U.S. Income Taxation of Foreign Governments, International Organizations, Central Banks, and Their Employees (Portfolio 6520)

Tax Management Portfolio, U.S. Income Taxation of Foreign Governments, International Organizations, Central Banks, and Their Employees, No. 6520, discusses primarily the income tax exemptions under §892, §893 and §895. 

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Description

Tax Management Portfolio, U.S. Income Taxation of Foreign Governments, International Organizations, Central Banks, and Their Employees, No. 6520, discusses primarily the income tax exemptions under §892, §893 and §895. The Portfolio explores the development of the exemption under §892(a) for foreign governments, particularly the limitations placed on the scope of the exemption by the 1986 Tax Reform Act and by the 1988 temporary regulations and the clarifications (and liberalization) of existing rules by the 2011 proposed regulations. It analyzes in detail what types of organizations are exempt from tax and what kinds of income received by such organizations are exempt from tax. There is an extensive analysis of the issues raised by the regulations under §892 and the ambiguities still present in the law. Tax planning suggestions are also presented and analyzed. It further explores the broader income tax exemption available to certain international organizations under §892(b).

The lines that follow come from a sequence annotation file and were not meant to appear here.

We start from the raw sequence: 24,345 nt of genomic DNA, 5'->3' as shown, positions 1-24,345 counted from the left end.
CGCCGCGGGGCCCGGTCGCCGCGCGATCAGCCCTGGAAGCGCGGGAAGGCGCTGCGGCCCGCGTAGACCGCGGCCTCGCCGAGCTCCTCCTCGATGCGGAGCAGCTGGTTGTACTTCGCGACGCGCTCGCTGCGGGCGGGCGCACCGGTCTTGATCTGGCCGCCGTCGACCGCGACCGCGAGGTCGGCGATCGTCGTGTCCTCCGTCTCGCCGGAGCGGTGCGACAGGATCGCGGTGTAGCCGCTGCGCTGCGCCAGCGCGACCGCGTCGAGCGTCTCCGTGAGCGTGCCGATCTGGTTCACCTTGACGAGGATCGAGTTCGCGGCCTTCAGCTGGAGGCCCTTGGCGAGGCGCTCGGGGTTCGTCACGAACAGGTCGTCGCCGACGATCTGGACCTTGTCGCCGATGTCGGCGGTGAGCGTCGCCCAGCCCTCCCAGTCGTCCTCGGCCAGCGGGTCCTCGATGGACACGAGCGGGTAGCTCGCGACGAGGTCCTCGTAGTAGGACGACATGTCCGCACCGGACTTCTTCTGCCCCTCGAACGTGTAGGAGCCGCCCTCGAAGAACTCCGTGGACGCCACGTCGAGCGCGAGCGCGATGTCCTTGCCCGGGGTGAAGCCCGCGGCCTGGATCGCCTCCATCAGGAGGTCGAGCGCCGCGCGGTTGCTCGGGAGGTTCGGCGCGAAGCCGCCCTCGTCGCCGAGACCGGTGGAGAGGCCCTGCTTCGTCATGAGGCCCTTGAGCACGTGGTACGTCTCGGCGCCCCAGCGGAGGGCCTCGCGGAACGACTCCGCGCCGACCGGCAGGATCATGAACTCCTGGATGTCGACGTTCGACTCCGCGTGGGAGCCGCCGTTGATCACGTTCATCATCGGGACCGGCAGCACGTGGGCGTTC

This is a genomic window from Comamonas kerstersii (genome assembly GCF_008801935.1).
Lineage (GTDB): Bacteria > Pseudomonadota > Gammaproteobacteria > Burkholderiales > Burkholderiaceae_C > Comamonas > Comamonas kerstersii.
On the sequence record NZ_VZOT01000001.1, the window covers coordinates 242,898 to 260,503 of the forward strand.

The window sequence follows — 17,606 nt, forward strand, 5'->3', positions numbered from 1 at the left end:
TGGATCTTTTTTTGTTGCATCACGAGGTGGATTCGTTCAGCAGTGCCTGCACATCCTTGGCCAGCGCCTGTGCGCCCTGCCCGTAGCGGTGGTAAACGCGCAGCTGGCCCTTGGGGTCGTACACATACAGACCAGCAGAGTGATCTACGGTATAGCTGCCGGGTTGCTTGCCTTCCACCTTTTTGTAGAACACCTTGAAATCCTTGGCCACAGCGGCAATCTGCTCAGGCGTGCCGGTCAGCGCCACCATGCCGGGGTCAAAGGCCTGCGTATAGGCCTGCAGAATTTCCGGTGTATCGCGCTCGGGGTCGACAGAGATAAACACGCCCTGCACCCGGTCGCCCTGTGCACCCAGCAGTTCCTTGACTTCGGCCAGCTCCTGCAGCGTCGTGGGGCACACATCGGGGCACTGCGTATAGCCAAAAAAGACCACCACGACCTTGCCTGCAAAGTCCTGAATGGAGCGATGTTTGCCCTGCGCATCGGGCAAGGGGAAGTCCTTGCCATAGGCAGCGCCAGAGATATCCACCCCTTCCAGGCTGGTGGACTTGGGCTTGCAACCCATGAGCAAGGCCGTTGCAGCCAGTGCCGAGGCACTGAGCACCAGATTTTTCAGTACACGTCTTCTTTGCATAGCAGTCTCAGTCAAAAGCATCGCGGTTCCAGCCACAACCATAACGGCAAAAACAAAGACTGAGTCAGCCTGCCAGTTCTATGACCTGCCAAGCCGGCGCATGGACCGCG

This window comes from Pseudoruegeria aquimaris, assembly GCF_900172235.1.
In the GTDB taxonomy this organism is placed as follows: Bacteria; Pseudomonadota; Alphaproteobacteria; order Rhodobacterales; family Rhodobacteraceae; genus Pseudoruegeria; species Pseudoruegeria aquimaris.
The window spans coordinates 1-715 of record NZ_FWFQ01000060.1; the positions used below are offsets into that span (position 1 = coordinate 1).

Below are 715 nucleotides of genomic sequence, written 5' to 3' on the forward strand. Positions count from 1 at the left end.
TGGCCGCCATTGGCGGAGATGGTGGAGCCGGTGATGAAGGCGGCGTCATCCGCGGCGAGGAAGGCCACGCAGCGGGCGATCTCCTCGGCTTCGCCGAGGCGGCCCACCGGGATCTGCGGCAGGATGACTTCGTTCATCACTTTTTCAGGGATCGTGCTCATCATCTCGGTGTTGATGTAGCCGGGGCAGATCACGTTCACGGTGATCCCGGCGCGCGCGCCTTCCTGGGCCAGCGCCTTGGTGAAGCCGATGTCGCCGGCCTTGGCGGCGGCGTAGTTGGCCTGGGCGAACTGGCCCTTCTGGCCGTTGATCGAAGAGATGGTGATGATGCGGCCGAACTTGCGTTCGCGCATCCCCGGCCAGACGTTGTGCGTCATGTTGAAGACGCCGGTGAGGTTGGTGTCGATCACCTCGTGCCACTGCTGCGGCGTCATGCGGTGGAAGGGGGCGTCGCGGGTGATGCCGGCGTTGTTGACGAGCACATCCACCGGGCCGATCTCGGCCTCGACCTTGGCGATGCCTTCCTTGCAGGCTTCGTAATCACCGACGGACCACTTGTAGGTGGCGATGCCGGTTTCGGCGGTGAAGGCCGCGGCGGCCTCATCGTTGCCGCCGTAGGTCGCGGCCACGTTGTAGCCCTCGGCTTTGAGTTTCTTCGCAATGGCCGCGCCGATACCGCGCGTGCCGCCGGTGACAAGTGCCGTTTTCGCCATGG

The Portfolio also discusses §893, which exempts employees of foreign governments and international organizations from income tax, and §895, which exempts foreign central banks from income tax. It also raises the possibility of exemption through income tax treaties, other international agreements, and other Code provisions, including §897(l), introduced and effective in late 2015, which exempts from the application of §897 U.S. real property interests held, as well as distributions from real estate investment trusts received, by qualified foreign pension funds and entities wholly owned by such funds.

This Portfolio may be cited as Nikravesh, 6520 T.M., U.S. Income Taxation of Foreign Governments, International Organizations, Central Banks, and Their Employees.

Authors

Babak E. Nikravesh, Esq.

Babak E. Nikravesh, B.A., University of California, Berkeley (1992); J.D., UCLA School of Law (1996); Summer Session, The Hague Academy of International Law (1996); LL.M., London School of Economics and Political Science (1997); M.A., Stanford University (1998).

Table of Contents

Detailed Analysis
I. Introduction
A. International Sovereign Immunity
B. Basic Statutory Provisions
1. Section 892
2. Section 893
3. Section 895
II. Exemption from U.S. Income Taxation of Foreign Governments and International Organizations Under §892
Introductory Material
A. Statutory Background
B. Regulatory Background
1. In General
2. 2011 Proposed Regulations
C. Historical Scope of the §892 Exemption
1. Early Rulings
2. Vial Case
3. Revenue Ruling 66-73
4. Post-Revenue Ruling 66-73 Period
5. Revenue Ruling 75-298
D. Exempt Entities Under the Temporary Regulations
1. Foreign Government vs. Foreign Sovereign